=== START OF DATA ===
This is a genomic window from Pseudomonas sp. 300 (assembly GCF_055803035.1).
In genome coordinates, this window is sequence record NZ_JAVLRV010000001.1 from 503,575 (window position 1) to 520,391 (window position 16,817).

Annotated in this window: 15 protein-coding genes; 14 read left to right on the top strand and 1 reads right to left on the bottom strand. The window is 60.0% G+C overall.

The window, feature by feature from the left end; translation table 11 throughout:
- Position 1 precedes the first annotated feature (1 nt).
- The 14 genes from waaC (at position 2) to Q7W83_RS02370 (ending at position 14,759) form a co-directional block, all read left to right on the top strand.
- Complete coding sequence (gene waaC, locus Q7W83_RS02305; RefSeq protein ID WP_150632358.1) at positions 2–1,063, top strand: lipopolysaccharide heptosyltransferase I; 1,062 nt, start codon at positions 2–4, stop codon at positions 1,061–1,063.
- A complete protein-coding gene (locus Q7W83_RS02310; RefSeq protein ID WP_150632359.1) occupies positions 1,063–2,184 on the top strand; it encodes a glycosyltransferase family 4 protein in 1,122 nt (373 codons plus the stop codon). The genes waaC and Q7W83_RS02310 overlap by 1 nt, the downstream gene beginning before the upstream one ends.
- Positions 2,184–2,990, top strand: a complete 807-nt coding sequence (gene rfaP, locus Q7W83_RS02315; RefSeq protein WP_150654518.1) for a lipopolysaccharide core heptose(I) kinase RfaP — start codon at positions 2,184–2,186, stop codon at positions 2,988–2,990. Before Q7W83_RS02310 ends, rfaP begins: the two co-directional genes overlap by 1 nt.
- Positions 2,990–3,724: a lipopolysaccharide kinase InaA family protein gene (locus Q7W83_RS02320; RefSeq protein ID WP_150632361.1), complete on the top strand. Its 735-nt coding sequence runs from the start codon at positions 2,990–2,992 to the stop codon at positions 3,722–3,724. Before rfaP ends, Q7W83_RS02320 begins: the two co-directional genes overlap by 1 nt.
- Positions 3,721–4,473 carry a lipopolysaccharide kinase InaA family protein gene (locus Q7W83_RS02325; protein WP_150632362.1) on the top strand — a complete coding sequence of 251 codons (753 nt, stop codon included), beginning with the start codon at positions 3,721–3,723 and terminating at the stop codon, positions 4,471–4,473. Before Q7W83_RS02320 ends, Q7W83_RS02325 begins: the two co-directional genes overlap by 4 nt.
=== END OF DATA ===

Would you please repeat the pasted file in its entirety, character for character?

This is a genomic window from Pseudomonas sp. 300 (assembly GCF_055803035.1).
In genome coordinates, this window is sequence record NZ_JAVLRV010000001.1 from 503,575 (window position 1) to 520,391 (window position 16,817).

Annotated in this window: 15 protein-coding genes; 14 read left to right on the top strand and 1 reads right to left on the bottom strand. The window is 60.0% G+C overall.

The window, feature by feature from the left end; translation table 11 throughout:
- Position 1 precedes the first annotated feature (1 nt).
- The 14 genes from waaC (at position 2) to Q7W83_RS02370 (ending at position 14,759) form a co-directional block, all read left to right on the top strand.
- Complete coding sequence (gene waaC, locus Q7W83_RS02305; RefSeq protein ID WP_150632358.1) at positions 2–1,063, top strand: lipopolysaccharide heptosyltransferase I; 1,062 nt, start codon at positions 2–4, stop codon at positions 1,061–1,063.
- A complete protein-coding gene (locus Q7W83_RS02310; RefSeq protein ID WP_150632359.1) occupies positions 1,063–2,184 on the top strand; it encodes a glycosyltransferase family 4 protein in 1,122 nt (373 codons plus the stop codon). The genes waaC and Q7W83_RS02310 overlap by 1 nt, the downstream gene beginning before the upstream one ends.
- Positions 2,184–2,990, top strand: a complete 807-nt coding sequence (gene rfaP, locus Q7W83_RS02315; RefSeq protein WP_150654518.1) for a lipopolysaccharide core heptose(I) kinase RfaP — start codon at positions 2,184–2,186, stop codon at positions 2,988–2,990. Before Q7W83_RS02310 ends, rfaP begins: the two co-directional genes overlap by 1 nt.
- Positions 2,990–3,724: a lipopolysaccharide kinase InaA family protein gene (locus Q7W83_RS02320; RefSeq protein ID WP_150632361.1), complete on the top strand. Its 735-nt coding sequence runs from the start codon at positions 2,990–2,992 to the stop codon at positions 3,722–3,724. Before rfaP ends, Q7W83_RS02320 begins: the two co-directional genes overlap by 1 nt.
- Positions 3,721–4,473 carry a lipopolysaccharide kinase InaA family protein gene (locus Q7W83_RS02325; protein WP_150632362.1) on the top strand — a complete coding sequence of 251 codons (753 nt, stop codon included), beginning with the start codon at positions 3,721–3,723 and terminating at the stop codon, positions 4,471–4,473. Before Q7W83_RS02320 ends, Q7W83_RS02325 begins: the two co-directional genes overlap by 4 nt.